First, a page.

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Understanding the Anterior Cruciate Ligament (ACL) Injury
For those of us that are involved in sport, either through participation or from the comfort of our sofas, the term ACL will be a very familiar phrase. One that no doubt conjures up images of discomfort.
We hear about it, we read about it, but what exactly is the ACL?
ACL is an abbreviation of Anterior Cruciate Ligament. It is a 38mm long band of fibrous tissue that connects the femur (thigh bone) to the tibia (shin bone). Its job is to control stability when performing twisting actions. The cruciate ligament is usually not required for normal daily living activities, however, it is essential in controlling the rotation forces developed during side stepping, pivoting and landing from a jump.
The ACL is commonly injured whilst playing ball sports or skiing when attempting any of the above actions.
When the ACL is stretched beyond its stabilising function, it snaps. Swelling commonly occurs within the hour. Frequently pain is felt on the outer aspect of the knee. The medial ligament of the knee joint may also be disrupted resulting in severe pain and swelling about the inner side of the joint.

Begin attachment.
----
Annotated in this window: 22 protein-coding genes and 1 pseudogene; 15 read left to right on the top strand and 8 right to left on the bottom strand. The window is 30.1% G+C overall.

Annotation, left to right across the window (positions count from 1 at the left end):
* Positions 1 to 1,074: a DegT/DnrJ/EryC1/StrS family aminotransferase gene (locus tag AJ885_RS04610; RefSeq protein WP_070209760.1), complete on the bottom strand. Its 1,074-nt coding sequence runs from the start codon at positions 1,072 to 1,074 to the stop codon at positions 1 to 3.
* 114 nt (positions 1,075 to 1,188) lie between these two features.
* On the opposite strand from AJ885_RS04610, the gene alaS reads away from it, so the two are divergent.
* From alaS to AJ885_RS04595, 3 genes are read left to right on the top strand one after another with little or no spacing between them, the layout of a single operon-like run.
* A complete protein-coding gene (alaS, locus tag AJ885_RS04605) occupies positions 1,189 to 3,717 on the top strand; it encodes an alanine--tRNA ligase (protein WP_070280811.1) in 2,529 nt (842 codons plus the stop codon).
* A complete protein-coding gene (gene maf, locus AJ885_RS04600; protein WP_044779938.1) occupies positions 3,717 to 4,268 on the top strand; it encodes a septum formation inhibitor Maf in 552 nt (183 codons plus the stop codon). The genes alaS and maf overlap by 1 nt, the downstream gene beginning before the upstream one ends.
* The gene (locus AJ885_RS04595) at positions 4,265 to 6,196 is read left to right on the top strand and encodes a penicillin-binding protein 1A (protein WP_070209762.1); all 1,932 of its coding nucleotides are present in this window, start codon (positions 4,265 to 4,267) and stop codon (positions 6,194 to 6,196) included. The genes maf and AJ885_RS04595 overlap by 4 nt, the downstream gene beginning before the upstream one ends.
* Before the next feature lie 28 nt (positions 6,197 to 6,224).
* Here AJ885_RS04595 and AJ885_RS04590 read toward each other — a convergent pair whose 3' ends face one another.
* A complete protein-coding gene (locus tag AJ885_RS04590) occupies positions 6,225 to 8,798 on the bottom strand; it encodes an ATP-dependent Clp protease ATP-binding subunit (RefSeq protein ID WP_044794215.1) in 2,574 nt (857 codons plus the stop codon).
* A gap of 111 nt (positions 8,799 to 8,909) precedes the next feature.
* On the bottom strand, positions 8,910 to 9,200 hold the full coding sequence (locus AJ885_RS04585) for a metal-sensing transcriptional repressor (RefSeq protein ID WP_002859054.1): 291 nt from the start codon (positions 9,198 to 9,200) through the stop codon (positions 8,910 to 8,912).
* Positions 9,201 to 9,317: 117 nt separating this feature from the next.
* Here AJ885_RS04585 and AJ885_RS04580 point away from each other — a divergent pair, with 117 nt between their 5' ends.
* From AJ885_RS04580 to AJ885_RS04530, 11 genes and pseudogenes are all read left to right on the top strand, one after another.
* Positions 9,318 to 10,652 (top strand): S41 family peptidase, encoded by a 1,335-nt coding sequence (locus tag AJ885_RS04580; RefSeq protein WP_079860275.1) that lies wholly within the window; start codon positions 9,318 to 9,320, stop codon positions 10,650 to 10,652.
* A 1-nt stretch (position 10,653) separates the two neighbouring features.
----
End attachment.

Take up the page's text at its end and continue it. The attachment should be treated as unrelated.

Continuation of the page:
Historically this snap would have meant end of the career for an athlete. Thankfully medical and technological advancements mean that diagnosis is made quicker, increasing the chances of full recovery. Improvements in MRI, magnetic resonance imaging, have also helped with the identification of issues with the ACL.
However, while medical improvements have led to better treatments becoming available, the increased weight training and conditioning programmes aimed at making modern day athletes bigger, stronger and faster have increased the risk of ACL injuries.
Prevention is always better than the cure and sometimes making small changes to warm up routines can have a very measurable impact.
Studies have discovered that different use of the quadriceps and hamstrings when landing means that women are 4 to 6 times more likely to suffer an ACL injury. A simple warm up routine centred on jumping and landing has shown significant results in preventing ACL injuries in women’s sports
Prevention, however, is not always possible and there are times when surgery is required. A repair of the ACL is one way of getting the athlete back on track however the most effective way is often a replacement, known more commonly as anterior reconstruction.
For a reconstruction, the surgeon will use a portion of a tendon, typically from the Hamstring areas as a direct replacement for the ACL.
This has the same effect as it is good, strong and very stable, ensuring that the athlete, especially younger ones, return to peak condition. Strength, balance and physiotherapy play a large part in the recovery process. The modern day recovery times for ACL injuries range from six to 12 months.
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